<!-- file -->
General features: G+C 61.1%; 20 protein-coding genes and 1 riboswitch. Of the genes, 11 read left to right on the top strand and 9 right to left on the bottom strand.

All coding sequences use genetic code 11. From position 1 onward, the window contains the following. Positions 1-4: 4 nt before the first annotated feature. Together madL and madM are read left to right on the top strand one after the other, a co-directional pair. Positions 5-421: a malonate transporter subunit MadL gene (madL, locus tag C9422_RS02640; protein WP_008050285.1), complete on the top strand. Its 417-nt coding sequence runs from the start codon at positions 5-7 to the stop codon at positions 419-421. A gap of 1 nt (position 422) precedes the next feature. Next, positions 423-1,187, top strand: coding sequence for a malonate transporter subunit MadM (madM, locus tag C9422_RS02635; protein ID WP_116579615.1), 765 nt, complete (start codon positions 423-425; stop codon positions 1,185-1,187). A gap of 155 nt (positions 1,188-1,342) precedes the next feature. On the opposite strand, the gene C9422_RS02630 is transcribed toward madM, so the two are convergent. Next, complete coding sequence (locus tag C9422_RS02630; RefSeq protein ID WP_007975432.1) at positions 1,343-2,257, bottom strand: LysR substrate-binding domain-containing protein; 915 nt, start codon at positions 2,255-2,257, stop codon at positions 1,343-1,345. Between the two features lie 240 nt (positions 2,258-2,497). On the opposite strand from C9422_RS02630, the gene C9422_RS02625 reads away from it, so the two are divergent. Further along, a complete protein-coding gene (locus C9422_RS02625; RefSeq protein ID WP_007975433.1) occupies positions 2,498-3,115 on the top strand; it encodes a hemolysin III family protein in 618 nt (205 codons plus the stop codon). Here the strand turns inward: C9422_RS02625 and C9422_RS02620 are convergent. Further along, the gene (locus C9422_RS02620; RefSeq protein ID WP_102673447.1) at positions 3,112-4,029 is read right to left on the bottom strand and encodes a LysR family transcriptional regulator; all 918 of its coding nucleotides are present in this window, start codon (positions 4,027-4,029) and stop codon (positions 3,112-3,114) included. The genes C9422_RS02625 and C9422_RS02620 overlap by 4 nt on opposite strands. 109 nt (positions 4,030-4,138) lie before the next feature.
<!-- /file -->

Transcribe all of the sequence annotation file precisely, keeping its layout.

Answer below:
General features: G+C 61.1%; 20 protein-coding genes and 1 riboswitch. Of the genes, 11 read left to right on the top strand and 9 right to left on the bottom strand.

All coding sequences use genetic code 11. From position 1 onward, the window contains the following. Positions 1-4: 4 nt before the first annotated feature. Together madL and madM are read left to right on the top strand one after the other, a co-directional pair. Positions 5-421: a malonate transporter subunit MadL gene (madL, locus tag C9422_RS02640; protein WP_008050285.1), complete on the top strand. Its 417-nt coding sequence runs from the start codon at positions 5-7 to the stop codon at positions 419-421. A gap of 1 nt (position 422) precedes the next feature. Next, positions 423-1,187, top strand: coding sequence for a malonate transporter subunit MadM (madM, locus tag C9422_RS02635; protein ID WP_116579615.1), 765 nt, complete (start codon positions 423-425; stop codon positions 1,185-1,187). A gap of 155 nt (positions 1,188-1,342) precedes the next feature. On the opposite strand, the gene C9422_RS02630 is transcribed toward madM, so the two are convergent. Next, complete coding sequence (locus tag C9422_RS02630; RefSeq protein ID WP_007975432.1) at positions 1,343-2,257, bottom strand: LysR substrate-binding domain-containing protein; 915 nt, start codon at positions 2,255-2,257, stop codon at positions 1,343-1,345. Between the two features lie 240 nt (positions 2,258-2,497). On the opposite strand from C9422_RS02630, the gene C9422_RS02625 reads away from it, so the two are divergent. Further along, a complete protein-coding gene (locus C9422_RS02625; RefSeq protein ID WP_007975433.1) occupies positions 2,498-3,115 on the top strand; it encodes a hemolysin III family protein in 618 nt (205 codons plus the stop codon). Here the strand turns inward: C9422_RS02625 and C9422_RS02620 are convergent. Further along, the gene (locus C9422_RS02620; RefSeq protein ID WP_102673447.1) at positions 3,112-4,029 is read right to left on the bottom strand and encodes a LysR family transcriptional regulator; all 918 of its coding nucleotides are present in this window, start codon (positions 4,027-4,029) and stop codon (positions 3,112-3,114) included. The genes C9422_RS02625 and C9422_RS02620 overlap by 4 nt on opposite strands. 109 nt (positions 4,030-4,138) lie before the next feature.